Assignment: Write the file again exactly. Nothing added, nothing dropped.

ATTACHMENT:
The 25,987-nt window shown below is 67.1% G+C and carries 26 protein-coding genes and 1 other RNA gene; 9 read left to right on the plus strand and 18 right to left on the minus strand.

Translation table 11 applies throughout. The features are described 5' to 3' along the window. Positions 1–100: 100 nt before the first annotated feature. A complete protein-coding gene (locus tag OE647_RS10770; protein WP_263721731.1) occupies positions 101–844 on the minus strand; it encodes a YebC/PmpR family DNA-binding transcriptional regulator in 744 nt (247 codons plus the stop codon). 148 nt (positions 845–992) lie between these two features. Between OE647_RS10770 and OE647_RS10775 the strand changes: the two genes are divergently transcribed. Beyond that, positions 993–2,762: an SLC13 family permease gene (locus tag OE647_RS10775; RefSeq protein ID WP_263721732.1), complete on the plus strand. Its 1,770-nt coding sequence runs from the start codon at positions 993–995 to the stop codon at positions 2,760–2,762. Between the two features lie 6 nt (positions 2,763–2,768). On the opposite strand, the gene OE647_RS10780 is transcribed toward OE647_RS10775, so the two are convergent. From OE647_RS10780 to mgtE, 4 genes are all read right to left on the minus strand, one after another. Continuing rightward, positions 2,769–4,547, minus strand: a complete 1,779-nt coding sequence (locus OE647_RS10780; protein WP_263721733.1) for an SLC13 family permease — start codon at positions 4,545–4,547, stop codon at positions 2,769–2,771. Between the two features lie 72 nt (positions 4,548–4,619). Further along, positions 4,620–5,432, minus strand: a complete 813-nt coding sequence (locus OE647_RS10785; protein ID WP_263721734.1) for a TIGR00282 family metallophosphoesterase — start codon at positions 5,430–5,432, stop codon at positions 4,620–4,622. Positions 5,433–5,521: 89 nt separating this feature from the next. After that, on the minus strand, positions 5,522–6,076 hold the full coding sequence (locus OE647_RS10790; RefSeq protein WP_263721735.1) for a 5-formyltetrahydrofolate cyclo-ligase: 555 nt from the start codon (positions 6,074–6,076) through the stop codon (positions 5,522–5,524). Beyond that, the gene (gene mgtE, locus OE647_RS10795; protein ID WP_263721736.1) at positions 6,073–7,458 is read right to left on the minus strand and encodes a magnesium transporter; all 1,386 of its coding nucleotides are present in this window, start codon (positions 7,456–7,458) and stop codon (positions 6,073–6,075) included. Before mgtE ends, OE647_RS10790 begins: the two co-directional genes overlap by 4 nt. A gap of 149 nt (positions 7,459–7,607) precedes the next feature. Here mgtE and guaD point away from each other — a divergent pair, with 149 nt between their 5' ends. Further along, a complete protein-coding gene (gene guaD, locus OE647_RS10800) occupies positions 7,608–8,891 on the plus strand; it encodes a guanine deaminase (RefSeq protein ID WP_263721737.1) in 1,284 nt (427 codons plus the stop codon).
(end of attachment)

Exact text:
The 25,987-nt window shown below is 67.1% G+C and carries 26 protein-coding genes and 1 other RNA gene; 9 read left to right on the plus strand and 18 right to left on the minus strand.

Translation table 11 applies throughout. The features are described 5' to 3' along the window. Positions 1–100: 100 nt before the first annotated feature. A complete protein-coding gene (locus tag OE647_RS10770; protein WP_263721731.1) occupies positions 101–844 on the minus strand; it encodes a YebC/PmpR family DNA-binding transcriptional regulator in 744 nt (247 codons plus the stop codon). 148 nt (positions 845–992) lie between these two features. Between OE647_RS10770 and OE647_RS10775 the strand changes: the two genes are divergently transcribed. Beyond that, positions 993–2,762: an SLC13 family permease gene (locus tag OE647_RS10775; RefSeq protein ID WP_263721732.1), complete on the plus strand. Its 1,770-nt coding sequence runs from the start codon at positions 993–995 to the stop codon at positions 2,760–2,762. Between the two features lie 6 nt (positions 2,763–2,768). On the opposite strand, the gene OE647_RS10780 is transcribed toward OE647_RS10775, so the two are convergent. From OE647_RS10780 to mgtE, 4 genes are all read right to left on the minus strand, one after another. Continuing rightward, positions 2,769–4,547, minus strand: a complete 1,779-nt coding sequence (locus OE647_RS10780; protein WP_263721733.1) for an SLC13 family permease — start codon at positions 4,545–4,547, stop codon at positions 2,769–2,771. Between the two features lie 72 nt (positions 4,548–4,619). Further along, positions 4,620–5,432, minus strand: a complete 813-nt coding sequence (locus OE647_RS10785; protein ID WP_263721734.1) for a TIGR00282 family metallophosphoesterase — start codon at positions 5,430–5,432, stop codon at positions 4,620–4,622. Positions 5,433–5,521: 89 nt separating this feature from the next. After that, on the minus strand, positions 5,522–6,076 hold the full coding sequence (locus OE647_RS10790; RefSeq protein WP_263721735.1) for a 5-formyltetrahydrofolate cyclo-ligase: 555 nt from the start codon (positions 6,074–6,076) through the stop codon (positions 5,522–5,524). Beyond that, the gene (gene mgtE, locus OE647_RS10795; protein ID WP_263721736.1) at positions 6,073–7,458 is read right to left on the minus strand and encodes a magnesium transporter; all 1,386 of its coding nucleotides are present in this window, start codon (positions 7,456–7,458) and stop codon (positions 6,073–6,075) included. Before mgtE ends, OE647_RS10790 begins: the two co-directional genes overlap by 4 nt. A gap of 149 nt (positions 7,459–7,607) precedes the next feature. Here mgtE and guaD point away from each other — a divergent pair, with 149 nt between their 5' ends. Further along, a complete protein-coding gene (gene guaD, locus OE647_RS10800) occupies positions 7,608–8,891 on the plus strand; it encodes a guanine deaminase (RefSeq protein ID WP_263721737.1) in 1,284 nt (427 codons plus the stop codon).